One of the things I liked about the GNOME Documentation Hackfest (apart from the hospitality of Kat, Dave and the University of East Anglia) was the opportunity of teachers and students popping in and discussing open source project management related aspects with us.
One obvious topic is contributor involvement.
The Number Two question of people interested in contributing to GNOME (right after “How do I get started?”) is “I know programming language XYZ. Which projects would be good?”. Which leads to the question:
What are obstacles for contributors to find projects in language XYZ themselves?
And as volunteer based projects allow project maintainers or translation team leaders to disappear without a warning, new contributors might not realize or know where to escalate in order to become a new maintainer, especially if the single contact point of failure is a private email address of the previous maintainer who will never reply. New contributors do not know how to find out how “maintained” a project is – they would have to find the “log” page of the project on GNOME Git plus understand that translation updates are not a sign of development activity.
How to help contributors avoid writing a patch for an unmaintained dead rotten project where nobody will ever notice and appreciate their contribution?
This problem actually affects a larger group: Translators, documentators and bug reporters all waste time working on projects that will never see a release again. One year ago, one third of the non-archived modules in GNOME Git had not seen any code activity for more than two years. Obviously, these dead projects are not a good idea to contribute to if you have no experience in software project management yet but just want to contribute a small patch that scratches your own itch.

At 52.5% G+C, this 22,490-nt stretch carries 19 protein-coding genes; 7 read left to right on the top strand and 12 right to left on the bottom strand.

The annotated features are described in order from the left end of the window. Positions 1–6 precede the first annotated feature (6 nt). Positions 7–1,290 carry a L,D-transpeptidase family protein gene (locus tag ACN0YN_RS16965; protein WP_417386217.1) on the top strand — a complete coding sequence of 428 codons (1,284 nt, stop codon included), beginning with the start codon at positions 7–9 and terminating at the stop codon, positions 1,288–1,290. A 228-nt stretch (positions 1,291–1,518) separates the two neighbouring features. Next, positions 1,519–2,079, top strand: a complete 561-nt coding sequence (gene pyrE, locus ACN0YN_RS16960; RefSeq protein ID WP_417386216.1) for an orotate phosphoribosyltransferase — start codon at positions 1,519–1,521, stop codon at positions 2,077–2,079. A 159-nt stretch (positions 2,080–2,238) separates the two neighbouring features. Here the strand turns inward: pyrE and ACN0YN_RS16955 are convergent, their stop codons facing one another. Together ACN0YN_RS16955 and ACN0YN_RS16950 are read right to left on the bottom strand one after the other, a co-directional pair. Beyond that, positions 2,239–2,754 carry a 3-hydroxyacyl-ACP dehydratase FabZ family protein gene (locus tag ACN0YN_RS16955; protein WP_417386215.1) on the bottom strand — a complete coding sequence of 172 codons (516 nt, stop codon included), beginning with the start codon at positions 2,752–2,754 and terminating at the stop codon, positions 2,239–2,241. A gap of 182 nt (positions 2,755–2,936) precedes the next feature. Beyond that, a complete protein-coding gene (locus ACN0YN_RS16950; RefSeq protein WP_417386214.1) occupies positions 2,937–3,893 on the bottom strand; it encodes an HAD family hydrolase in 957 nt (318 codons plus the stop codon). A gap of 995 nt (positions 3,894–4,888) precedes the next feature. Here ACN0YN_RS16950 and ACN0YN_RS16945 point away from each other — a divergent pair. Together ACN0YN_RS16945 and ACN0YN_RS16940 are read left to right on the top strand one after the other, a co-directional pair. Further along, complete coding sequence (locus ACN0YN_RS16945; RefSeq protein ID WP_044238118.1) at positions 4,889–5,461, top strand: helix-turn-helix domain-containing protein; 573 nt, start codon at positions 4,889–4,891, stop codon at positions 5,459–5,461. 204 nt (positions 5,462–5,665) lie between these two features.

And as we discussed this I pointed to a university paper I wrote a year ago, comparing Apache and GNOME.
Realizing how often I refer to it it’s probably useful to link the PDF file:
Very quickly after that discussion, Frédéric created a “GNOME Project Health” webpage based on metrics in that paper.
Frédéric’s page allows to see which listed GNOME maintainers are active, how active the project is (the higher the score, the less activity exists), and in which programming language(s) the project is written. It’s a great start and I owe Frédéric a beer for it.
If you are a GNOME project maintainer you can help improving it:
If your project is mostly written in the programming languages X and Y, add the lines
to the .doap file in the top level folder in Git, and check if the maintainers listed in the DOAP file do not collide with the reality out there.